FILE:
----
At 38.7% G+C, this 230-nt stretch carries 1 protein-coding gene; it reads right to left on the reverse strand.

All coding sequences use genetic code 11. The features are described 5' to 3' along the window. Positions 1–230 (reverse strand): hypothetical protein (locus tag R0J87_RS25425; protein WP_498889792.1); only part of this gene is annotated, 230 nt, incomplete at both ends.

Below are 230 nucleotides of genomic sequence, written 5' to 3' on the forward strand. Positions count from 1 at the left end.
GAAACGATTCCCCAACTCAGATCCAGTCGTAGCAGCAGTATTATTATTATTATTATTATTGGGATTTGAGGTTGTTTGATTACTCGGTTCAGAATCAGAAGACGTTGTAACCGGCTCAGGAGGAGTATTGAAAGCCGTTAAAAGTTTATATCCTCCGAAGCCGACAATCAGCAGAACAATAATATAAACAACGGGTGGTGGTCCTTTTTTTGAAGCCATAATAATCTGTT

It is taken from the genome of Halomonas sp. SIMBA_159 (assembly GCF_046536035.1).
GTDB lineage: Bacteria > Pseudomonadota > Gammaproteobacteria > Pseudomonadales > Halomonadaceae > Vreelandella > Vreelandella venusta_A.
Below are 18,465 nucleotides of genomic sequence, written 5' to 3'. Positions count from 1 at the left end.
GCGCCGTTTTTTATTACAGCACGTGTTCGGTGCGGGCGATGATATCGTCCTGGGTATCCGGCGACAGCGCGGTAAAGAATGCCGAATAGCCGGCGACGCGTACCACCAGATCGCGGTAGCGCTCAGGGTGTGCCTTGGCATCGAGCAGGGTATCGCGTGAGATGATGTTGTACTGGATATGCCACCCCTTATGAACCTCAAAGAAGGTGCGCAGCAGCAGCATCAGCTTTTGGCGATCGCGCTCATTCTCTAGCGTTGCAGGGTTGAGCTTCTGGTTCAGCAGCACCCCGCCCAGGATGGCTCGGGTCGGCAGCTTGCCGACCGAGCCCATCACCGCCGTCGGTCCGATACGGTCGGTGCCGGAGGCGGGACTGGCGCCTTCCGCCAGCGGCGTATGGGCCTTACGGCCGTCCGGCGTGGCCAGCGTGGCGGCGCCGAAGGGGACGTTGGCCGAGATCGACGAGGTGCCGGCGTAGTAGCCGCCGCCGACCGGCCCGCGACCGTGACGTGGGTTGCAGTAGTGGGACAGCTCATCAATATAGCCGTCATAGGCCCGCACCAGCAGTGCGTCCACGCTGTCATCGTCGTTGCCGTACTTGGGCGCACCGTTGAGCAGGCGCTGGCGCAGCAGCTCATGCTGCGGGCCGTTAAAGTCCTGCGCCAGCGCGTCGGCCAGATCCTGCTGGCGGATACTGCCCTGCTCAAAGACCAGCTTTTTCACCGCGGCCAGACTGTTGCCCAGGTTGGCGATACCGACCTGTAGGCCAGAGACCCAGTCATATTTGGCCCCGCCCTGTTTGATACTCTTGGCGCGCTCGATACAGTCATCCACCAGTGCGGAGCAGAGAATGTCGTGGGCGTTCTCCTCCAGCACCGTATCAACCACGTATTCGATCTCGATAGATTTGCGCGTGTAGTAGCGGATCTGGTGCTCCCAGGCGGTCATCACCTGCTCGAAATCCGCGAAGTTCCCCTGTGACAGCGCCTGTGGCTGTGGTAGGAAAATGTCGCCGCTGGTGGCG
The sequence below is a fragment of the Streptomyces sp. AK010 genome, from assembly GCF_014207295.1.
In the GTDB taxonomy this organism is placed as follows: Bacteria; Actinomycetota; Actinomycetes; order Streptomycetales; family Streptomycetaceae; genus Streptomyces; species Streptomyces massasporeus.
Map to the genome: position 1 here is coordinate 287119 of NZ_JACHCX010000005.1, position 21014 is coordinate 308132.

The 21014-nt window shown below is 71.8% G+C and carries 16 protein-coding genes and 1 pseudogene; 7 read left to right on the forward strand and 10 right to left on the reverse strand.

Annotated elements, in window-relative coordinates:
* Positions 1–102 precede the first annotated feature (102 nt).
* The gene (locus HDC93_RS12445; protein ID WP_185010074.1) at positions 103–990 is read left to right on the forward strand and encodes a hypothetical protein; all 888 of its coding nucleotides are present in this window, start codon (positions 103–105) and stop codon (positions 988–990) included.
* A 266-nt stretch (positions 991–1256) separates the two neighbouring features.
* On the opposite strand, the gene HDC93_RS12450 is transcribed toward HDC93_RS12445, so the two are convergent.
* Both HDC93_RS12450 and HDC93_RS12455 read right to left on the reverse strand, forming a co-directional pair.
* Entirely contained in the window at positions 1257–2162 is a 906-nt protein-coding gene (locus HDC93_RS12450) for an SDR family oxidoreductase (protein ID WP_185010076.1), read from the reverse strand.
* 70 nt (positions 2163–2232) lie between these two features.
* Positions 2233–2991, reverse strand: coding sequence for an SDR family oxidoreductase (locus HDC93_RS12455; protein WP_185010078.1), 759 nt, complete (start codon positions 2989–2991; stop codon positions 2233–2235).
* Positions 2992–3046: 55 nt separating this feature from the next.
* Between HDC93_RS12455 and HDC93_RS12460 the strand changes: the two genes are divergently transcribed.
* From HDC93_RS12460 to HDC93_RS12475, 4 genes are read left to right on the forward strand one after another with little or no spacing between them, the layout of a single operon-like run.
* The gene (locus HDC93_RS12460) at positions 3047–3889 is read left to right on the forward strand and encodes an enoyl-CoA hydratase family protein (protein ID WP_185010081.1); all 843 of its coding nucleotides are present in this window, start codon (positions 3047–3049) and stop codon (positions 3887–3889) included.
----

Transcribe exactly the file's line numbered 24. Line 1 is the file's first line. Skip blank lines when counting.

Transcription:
* From HDC93_RS12460 to HDC93_RS12475, 4 genes are read left to right on the forward strand one after another with little or no spacing between them, the layout of a single operon-like run.